Backstage man

Shuki Weiss, Israel’s top concert promoter, talks about his passion for music from a young age and the challenges and failures he endured on the road to success.

Shuki Weiss 521 (photo credit: Marc Israel Sellem/The Jerusalem Post)
Shuki Weiss 521
(photo credit: Marc Israel Sellem/The Jerusalem Post)
It always comes down to that final few seconds when the lights go down, the crowd erupts in cheers and the performers make their way to the stage. All the months’ worth of preparation lists – the licenses, contracts, special food and fitness requirements, technical specifications and travel arrangements – have been checked off for the last time, and all that remains is for the opening note of music to ring out through the immense sound system and the spotlight to illuminate the focus of the audience’s attention.
“For me, that’s the moment. I still get goose bumps every time, whether it’s 50,000 people at Hayarkon Park or a few hundred in a club,” says Shuki Weiss with a bemused smile on his face, recalling the progression he’s experienced hundreds – if not thousands – of times.
It might be Madonna, Red Hot Chili Peppers or Depeche Mode who transcend the moment and bring the crowd to higher ground, but it’s the 59-year-old Weiss who, for more than 35 years, has enabled it to happen.
The Netanya-raised son of Holocaust survivors sits back in his bustling downtown Tel Aviv basement office filled with framed and autographed posters from dozens of memorable shows, by everyone from Radiohead, REM and Dire Straits to John Cale, Nick Cave and Roger Waters. Aside from a nasty cigarette habit, he doesn’t exude any of the A-type personality associated with high-powered business deals and lowrent entertainment industry snakes.
Wearing a black T-shirt that accentuates his muscular torso, Weiss is the strongman of the Israeli music scene, scrapping his way to the top as the “dean of Israeli concert promoters” through years of hardnosed work and in-the-trenches risks. He’s made enemies along the way, but has also earned the respect of the local music industry.
The result has been good – for him, with a thriving business and frequent trips abroad, and for Israeli music lovers, who get to reap the benefits of his lifelong music obsession.
While other promoters have produced many of the colossal musical spectacles of the last few years – from Leonard Cohen to Paul McCartney to Elton John – he’s remained the one constant on the Israeli concert scene through good times and bad, boycotts, wars and cancellations that have resulted in substantial financial losses and extra gray hairs.
Still, he says he remains addicted to producing shows not only because of the financial reward that accompanies the financial risk, but also because of those goosebump moments and because of the fanlike love of music he acquired as a child.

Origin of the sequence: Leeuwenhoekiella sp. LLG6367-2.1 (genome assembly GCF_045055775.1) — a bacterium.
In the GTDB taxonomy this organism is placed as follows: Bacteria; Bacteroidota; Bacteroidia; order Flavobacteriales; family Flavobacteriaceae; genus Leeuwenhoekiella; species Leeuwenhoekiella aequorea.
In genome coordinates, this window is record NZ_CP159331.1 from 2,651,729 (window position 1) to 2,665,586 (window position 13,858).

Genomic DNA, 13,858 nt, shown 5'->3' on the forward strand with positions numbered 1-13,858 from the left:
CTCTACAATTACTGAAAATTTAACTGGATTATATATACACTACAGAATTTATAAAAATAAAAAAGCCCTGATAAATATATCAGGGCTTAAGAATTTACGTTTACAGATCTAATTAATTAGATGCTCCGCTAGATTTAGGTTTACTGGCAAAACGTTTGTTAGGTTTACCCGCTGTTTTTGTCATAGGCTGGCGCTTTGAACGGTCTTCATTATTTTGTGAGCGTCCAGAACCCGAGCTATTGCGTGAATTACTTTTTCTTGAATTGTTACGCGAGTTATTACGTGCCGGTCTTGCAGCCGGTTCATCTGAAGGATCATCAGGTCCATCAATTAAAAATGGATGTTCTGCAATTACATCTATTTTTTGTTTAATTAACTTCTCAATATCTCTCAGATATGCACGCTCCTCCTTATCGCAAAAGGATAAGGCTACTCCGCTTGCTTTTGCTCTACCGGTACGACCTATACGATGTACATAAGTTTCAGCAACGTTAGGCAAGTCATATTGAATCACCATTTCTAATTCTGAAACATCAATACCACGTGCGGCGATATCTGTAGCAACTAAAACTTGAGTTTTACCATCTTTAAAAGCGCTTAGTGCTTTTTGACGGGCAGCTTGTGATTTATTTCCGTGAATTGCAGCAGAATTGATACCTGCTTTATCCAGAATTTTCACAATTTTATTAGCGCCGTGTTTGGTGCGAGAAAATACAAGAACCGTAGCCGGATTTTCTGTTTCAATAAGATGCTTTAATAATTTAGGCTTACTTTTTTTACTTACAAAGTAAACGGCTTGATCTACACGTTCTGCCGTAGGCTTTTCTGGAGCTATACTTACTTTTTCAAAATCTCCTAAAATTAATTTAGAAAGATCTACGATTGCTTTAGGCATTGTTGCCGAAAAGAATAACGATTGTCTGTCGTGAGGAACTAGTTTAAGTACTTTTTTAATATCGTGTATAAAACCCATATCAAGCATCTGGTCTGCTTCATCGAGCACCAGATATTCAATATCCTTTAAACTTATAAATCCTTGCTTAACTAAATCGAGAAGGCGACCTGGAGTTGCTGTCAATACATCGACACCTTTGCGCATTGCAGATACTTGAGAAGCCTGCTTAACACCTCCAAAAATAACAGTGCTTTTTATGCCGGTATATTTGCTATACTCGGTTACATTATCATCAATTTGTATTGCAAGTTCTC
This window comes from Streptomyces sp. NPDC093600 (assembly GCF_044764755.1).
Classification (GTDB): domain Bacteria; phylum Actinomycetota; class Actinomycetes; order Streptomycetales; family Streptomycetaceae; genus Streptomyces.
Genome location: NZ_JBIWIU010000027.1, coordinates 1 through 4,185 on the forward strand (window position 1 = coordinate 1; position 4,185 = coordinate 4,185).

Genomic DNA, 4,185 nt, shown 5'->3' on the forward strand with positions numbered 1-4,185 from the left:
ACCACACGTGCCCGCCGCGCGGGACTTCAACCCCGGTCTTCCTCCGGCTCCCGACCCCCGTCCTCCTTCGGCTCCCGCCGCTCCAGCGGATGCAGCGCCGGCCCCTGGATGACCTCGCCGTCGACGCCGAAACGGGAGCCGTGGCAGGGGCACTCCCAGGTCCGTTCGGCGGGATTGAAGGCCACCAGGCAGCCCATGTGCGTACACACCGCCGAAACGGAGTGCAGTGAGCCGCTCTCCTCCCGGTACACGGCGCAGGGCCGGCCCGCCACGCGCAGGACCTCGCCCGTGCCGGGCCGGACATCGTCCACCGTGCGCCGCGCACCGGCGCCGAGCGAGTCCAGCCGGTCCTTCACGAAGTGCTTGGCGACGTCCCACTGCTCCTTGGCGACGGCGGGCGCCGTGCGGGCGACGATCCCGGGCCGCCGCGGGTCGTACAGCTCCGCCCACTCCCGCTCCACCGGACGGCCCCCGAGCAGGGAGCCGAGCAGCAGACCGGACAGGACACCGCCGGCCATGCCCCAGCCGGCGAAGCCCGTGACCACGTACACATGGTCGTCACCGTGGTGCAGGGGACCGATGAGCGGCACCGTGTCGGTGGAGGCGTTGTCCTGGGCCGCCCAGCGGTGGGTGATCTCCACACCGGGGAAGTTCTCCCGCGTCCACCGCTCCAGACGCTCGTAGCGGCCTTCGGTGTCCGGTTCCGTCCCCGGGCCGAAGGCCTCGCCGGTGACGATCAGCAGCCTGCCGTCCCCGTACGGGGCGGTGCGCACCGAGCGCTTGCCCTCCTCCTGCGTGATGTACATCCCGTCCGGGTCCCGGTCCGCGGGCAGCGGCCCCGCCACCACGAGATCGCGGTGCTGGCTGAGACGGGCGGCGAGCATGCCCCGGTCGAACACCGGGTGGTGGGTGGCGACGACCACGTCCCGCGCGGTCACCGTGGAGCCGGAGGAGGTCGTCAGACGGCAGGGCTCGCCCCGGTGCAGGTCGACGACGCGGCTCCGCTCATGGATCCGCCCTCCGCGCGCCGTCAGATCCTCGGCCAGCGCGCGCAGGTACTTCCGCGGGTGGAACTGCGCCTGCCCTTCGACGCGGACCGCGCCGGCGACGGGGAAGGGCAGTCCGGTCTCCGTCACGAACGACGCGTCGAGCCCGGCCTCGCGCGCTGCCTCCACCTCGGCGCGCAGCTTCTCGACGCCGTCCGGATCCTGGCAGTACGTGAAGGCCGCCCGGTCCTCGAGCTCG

“I wasn’t a particularly good student, and I had two left hands when it came to playing music, but I was very studious at listening to the music coming out of international radio stations like Radio Monte Carlo and the BBC,” he says, adding that when his parents split up and his father moved to New York, he would spend summers with him.
“Every morning I would be at [record store chain] Sam Goody’s when it opened and stay until they threw me out,” he recalls.
By the age of 14, he was working in a Tel Aviv record store after school, managing its import section.
Following his army service, he opened a chain of his own record stores called Massada, which became the go-to place in the 1970s for imported rock albums from the US and Europe and emerged as a hangout for young local musicians.
That connection to the local scene encouraged his first foray into live music in 1977, when he recruited a dozen young bands and rented out the 1,300-capacity Wohl Theater in Tel Aviv.
“I wasn’t scared about losing money, but I did take a big risk because I didn’t tell the whole truth to the theater management – I said it was for a cultural event with public singing. So when the first band started playing and the crowd began to stomp on the floor, the manager went nuts and wanted to close down the show.”
Weiss was able to persuade him to let the music go on, and the sold-out show proved to be an artistic – if not financial – success.
“I really had no idea how to calculate expenses then,” he says. “I told the bands, if there’s money left over at the end of the night, you’ll get some. If not, you won’t.”